The state of Ceará, in Northeast Brazil, contributes only to 2% of the Brazilian GDP. Yet, it will soon host the Brazil’s largest public broadband Internet network.
The Cinturão Digital do Ceará (CDC), which translates as Ceará’s Digital Big Belt, will be inaugurated this Thursday by the governor Cid Gomes and the Science and Technology Minister Aloizio Mercadante.
So why did the local authorities decide to invest around R$50m (US$28.6m) into this initiative?
Why Ceará needed a Digital Big Belt
The key to understanding the rationale behind the CDC can be found a paper co-written by Ceará’s governor last year. In this text, which is available on Google Books, the co-authors expose the network’s raison d’être: the CDC wasn’t born in spite of Ceará’s peripheral status, but because of it.
With 8.4 million inhabitants, Ceará is Brazil’s eighth largest state by population. Yet, as we mentioned in introduction, it only contributes to 2% of the national GDP.
This exclusion is also digital: in 2008, only 3% of the population had broadband access, most of them in the capital, Fortaleza. To date, only five cities have medium-speed (512 kbps) Internet connections, with coverage a serious issue. According to the paper, infrastructure costs and local monopolies mean that operators sometimes prefer to pay a fine than to offer broadband in remote areas.
Many people couldn’t afford faster speeds anyway – in Fortaleza, one third of the population lives in favelas (slums) filled with migrants who have left rural areas.
Ceará’s Digital Big Belt: 2600km of optical fiber
This situation led the state to develop its own public network, the CDC. It is a highly ambitious project; according to the government, it consists of a whopping 2,600 kilometers of optic fiber.
The network will soon connect 92 cities and reach 90% of the urban population in Ceará (where only 10% live in rural areas.) As for the maximum speeds, they could vary between 30 and 70 Mbps depending on sources. In Fortaleza, the CDC will be integrated with existing infrastructure to enable speeds of up to 2 Gbps.
A major public investment
There’s no doubt this initiative comes at a cost: according to the state’s website, it will amount to around R$47m (US$27m), a mix of state and federal redistribution resources. While infrastructure costs have been paid with public money, selected investors willing to share data transportation should be responsible for upcoming operational costs. Besides, the CDC also means authorities won’t have to pay the exorbitant connection costs they sometimes had to pay (according to the governor, offering Internet in schools used to cost US$300 a month per school, sometimes for only 64 Kbps.)
What the Big Belt could change
As you can imagine, the CDC’s main goal is digital inclusion, to foster economic integration and growth. Beyond the fact that the CDC will connect schools and public services, the general population will also be able to access the Internet from “public computer labs, public squares, schools, [campuses] and community centers.” Private Internet providers are expected to enter in the mix as well and offer more affordable services than before.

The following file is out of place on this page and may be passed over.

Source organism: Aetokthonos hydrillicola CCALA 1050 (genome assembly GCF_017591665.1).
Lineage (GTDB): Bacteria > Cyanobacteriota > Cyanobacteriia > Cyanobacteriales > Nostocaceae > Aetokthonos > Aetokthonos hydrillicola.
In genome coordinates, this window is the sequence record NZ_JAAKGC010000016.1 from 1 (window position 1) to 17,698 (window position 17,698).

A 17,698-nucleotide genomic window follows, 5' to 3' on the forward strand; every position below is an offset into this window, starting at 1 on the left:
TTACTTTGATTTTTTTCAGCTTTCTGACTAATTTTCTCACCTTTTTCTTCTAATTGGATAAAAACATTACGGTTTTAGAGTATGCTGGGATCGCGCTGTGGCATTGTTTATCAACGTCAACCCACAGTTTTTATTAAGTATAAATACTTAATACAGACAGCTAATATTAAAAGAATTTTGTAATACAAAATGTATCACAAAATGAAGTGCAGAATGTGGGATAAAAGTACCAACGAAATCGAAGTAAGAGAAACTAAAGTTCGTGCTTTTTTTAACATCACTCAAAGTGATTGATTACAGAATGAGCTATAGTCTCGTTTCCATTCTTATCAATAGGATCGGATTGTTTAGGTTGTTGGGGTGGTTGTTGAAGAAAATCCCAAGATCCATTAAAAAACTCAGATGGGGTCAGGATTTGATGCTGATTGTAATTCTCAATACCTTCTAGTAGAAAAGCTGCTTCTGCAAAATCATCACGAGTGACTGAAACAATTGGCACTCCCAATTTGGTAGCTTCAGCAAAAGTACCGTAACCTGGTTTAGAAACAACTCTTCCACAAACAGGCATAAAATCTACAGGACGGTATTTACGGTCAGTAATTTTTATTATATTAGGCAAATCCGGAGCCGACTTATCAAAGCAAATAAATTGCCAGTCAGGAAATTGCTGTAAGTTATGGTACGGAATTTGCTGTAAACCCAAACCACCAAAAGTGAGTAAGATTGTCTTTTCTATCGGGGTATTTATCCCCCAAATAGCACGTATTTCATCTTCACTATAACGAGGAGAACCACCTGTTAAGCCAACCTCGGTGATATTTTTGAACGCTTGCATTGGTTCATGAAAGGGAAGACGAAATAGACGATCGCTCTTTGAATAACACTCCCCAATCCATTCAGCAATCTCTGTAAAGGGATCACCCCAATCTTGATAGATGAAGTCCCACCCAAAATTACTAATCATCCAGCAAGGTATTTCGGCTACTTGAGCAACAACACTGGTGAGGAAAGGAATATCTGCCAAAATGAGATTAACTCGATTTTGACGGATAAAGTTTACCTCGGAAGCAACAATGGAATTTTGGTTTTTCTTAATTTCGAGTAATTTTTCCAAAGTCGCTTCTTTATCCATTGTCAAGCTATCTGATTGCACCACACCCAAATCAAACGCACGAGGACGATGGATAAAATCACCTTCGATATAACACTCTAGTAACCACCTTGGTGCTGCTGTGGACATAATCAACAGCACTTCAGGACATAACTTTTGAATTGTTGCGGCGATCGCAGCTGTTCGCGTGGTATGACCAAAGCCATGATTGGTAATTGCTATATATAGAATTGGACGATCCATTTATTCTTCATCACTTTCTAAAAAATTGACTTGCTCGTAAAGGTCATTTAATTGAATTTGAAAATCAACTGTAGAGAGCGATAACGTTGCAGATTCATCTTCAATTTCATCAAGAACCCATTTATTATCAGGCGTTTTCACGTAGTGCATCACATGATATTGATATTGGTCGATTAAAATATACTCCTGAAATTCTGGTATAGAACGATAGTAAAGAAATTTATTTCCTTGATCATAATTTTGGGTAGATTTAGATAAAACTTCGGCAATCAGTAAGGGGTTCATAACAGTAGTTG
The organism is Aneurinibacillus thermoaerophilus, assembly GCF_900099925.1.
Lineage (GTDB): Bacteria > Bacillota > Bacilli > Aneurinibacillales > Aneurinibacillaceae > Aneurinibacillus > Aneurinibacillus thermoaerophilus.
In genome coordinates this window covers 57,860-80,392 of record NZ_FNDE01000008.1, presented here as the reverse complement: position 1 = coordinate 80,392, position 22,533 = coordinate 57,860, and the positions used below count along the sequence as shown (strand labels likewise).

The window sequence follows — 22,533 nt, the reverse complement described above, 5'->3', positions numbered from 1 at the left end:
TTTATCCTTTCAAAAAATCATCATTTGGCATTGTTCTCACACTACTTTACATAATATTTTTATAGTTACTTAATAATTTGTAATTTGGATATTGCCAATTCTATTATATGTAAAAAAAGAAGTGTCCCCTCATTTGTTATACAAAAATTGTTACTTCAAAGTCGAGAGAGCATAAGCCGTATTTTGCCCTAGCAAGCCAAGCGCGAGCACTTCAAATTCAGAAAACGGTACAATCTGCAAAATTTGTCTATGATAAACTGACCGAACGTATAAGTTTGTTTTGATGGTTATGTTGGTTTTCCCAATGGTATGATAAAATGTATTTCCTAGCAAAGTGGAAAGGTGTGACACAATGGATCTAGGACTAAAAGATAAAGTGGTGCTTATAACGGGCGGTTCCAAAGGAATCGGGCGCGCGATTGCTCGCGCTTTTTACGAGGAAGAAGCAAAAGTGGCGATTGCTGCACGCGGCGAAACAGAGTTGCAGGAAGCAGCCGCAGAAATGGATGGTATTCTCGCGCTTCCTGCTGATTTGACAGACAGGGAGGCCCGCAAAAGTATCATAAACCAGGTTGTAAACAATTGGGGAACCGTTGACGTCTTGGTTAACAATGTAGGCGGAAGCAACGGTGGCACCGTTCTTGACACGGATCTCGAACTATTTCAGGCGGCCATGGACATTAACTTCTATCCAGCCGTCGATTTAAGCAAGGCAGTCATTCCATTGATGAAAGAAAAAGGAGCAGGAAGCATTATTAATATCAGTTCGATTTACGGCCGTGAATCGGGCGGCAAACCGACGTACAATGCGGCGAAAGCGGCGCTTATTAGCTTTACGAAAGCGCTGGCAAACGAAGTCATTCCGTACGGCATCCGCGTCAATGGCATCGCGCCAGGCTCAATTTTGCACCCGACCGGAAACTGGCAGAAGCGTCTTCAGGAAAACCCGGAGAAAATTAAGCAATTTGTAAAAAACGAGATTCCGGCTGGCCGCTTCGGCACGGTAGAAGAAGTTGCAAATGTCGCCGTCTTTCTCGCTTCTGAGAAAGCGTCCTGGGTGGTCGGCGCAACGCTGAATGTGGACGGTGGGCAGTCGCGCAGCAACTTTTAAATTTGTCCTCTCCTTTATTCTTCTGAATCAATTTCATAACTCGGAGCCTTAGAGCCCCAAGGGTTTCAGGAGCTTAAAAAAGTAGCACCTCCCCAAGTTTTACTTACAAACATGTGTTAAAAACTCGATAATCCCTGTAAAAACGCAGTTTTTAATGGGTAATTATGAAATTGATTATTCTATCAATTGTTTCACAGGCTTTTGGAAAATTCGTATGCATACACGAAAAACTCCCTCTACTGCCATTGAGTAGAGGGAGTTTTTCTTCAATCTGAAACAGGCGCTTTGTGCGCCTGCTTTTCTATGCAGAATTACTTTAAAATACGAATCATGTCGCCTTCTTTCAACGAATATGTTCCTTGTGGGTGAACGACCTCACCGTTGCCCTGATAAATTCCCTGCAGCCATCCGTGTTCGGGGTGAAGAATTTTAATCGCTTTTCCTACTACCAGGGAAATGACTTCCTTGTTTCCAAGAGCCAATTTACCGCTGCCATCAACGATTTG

Besides potentially attracting businesses to the region, high-speed Internet opens the door to many possibilities for public services; the Ceará’s state website mentions that the administration could now consider implementing “telemedicine, distance learning, border monitoring and CCTV, among many others.”
However, the network’s impact is expected to go well beyond technology. The authorities hope to measure its results on a large series of metrics: number of new businesses, local students’ performance, homicide rate (due to CCTV), geographic repartition of economic activities, public efficiency, responsiveness during FIFA World Cup in 2014 in Fortaleza, etc. If Ceará made this project a priority while it has serious economic and social needs, it’s because it expects Internet to help solve them.
The bigger picture
Ceará may have been a pioneer in Brazil, but it will soon be followed by similar initiatives across the country. Indeed, the federal government has been deploying since 2010 a vast plan called Programa Nacional de Banda Larga (PNBL) – Brasil Conectado (National Broadband Plan – Connected Brasil.) Its motto? “Fast Internet for all of Brazil.”
One of the plan’s most emblematic measures is to get operators to offer the population a 1 Mbps connection for R$35 (US$20); in other words, to provide clients with real broadband at a reasonable rate. This measure will very soon become a reality in 344 towns across 18 Brazilian states – with more to follow.
What do you think of public initiatives to improve broadband access? Let us know in the comments.
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